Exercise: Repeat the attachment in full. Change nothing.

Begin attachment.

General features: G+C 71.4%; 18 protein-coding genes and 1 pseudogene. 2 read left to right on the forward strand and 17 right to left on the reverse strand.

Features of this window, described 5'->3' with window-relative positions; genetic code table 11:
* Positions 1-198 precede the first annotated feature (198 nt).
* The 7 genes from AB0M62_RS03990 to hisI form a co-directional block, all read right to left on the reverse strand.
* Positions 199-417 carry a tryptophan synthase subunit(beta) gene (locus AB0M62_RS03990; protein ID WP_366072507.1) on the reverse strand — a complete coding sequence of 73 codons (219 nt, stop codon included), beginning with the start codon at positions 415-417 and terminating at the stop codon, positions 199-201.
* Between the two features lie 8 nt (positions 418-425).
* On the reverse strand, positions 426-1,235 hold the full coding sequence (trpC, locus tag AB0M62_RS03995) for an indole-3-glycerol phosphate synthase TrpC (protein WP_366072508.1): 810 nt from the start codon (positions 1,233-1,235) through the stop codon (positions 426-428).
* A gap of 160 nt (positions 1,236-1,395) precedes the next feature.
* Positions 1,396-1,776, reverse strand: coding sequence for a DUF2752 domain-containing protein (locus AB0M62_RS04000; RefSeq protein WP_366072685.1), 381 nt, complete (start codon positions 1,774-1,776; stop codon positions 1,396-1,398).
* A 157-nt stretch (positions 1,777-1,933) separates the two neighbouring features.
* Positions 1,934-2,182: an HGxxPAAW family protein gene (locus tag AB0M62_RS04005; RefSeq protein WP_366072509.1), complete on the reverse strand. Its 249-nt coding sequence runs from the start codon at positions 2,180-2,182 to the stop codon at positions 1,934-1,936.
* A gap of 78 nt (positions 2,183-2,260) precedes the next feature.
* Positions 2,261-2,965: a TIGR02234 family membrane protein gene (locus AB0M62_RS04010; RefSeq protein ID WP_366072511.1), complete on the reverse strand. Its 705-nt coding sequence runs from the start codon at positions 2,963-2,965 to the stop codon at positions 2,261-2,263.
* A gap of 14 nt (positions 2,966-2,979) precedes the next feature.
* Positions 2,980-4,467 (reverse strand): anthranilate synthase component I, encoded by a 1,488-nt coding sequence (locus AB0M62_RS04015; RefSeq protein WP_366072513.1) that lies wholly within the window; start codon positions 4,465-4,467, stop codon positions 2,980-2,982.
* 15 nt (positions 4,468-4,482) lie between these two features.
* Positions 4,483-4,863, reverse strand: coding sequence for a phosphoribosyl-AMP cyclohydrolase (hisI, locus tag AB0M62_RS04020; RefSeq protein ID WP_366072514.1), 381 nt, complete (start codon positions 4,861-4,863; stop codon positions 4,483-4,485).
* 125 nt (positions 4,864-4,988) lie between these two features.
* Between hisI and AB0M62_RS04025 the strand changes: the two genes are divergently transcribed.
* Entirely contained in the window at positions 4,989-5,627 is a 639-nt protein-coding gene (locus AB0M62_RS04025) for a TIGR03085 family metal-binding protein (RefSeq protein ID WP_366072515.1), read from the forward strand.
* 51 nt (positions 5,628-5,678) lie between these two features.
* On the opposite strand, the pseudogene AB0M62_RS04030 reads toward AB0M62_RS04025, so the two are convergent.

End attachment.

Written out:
General features: G+C 71.4%; 18 protein-coding genes and 1 pseudogene. 2 read left to right on the forward strand and 17 right to left on the reverse strand.

Features of this window, described 5'->3' with window-relative positions; genetic code table 11:
* Positions 1-198 precede the first annotated feature (198 nt).
* The 7 genes from AB0M62_RS03990 to hisI form a co-directional block, all read right to left on the reverse strand.
* Positions 199-417 carry a tryptophan synthase subunit(beta) gene (locus AB0M62_RS03990; protein ID WP_366072507.1) on the reverse strand — a complete coding sequence of 73 codons (219 nt, stop codon included), beginning with the start codon at positions 415-417 and terminating at the stop codon, positions 199-201.
* Between the two features lie 8 nt (positions 418-425).
* On the reverse strand, positions 426-1,235 hold the full coding sequence (trpC, locus tag AB0M62_RS03995) for an indole-3-glycerol phosphate synthase TrpC (protein WP_366072508.1): 810 nt from the start codon (positions 1,233-1,235) through the stop codon (positions 426-428).
* A gap of 160 nt (positions 1,236-1,395) precedes the next feature.
* Positions 1,396-1,776, reverse strand: coding sequence for a DUF2752 domain-containing protein (locus AB0M62_RS04000; RefSeq protein WP_366072685.1), 381 nt, complete (start codon positions 1,774-1,776; stop codon positions 1,396-1,398).
* A 157-nt stretch (positions 1,777-1,933) separates the two neighbouring features.
* Positions 1,934-2,182: an HGxxPAAW family protein gene (locus tag AB0M62_RS04005; RefSeq protein WP_366072509.1), complete on the reverse strand. Its 249-nt coding sequence runs from the start codon at positions 2,180-2,182 to the stop codon at positions 1,934-1,936.
* A gap of 78 nt (positions 2,183-2,260) precedes the next feature.
* Positions 2,261-2,965: a TIGR02234 family membrane protein gene (locus AB0M62_RS04010; RefSeq protein ID WP_366072511.1), complete on the reverse strand. Its 705-nt coding sequence runs from the start codon at positions 2,963-2,965 to the stop codon at positions 2,261-2,263.
* A gap of 14 nt (positions 2,966-2,979) precedes the next feature.
* Positions 2,980-4,467 (reverse strand): anthranilate synthase component I, encoded by a 1,488-nt coding sequence (locus AB0M62_RS04015; RefSeq protein WP_366072513.1) that lies wholly within the window; start codon positions 4,465-4,467, stop codon positions 2,980-2,982.
* 15 nt (positions 4,468-4,482) lie between these two features.
* Positions 4,483-4,863, reverse strand: coding sequence for a phosphoribosyl-AMP cyclohydrolase (hisI, locus tag AB0M62_RS04020; RefSeq protein ID WP_366072514.1), 381 nt, complete (start codon positions 4,861-4,863; stop codon positions 4,483-4,485).
* 125 nt (positions 4,864-4,988) lie between these two features.
* Between hisI and AB0M62_RS04025 the strand changes: the two genes are divergently transcribed.
* Entirely contained in the window at positions 4,989-5,627 is a 639-nt protein-coding gene (locus AB0M62_RS04025) for a TIGR03085 family metal-binding protein (RefSeq protein ID WP_366072515.1), read from the forward strand.
* 51 nt (positions 5,628-5,678) lie between these two features.
* On the opposite strand, the pseudogene AB0M62_RS04030 reads toward AB0M62_RS04025, so the two are convergent.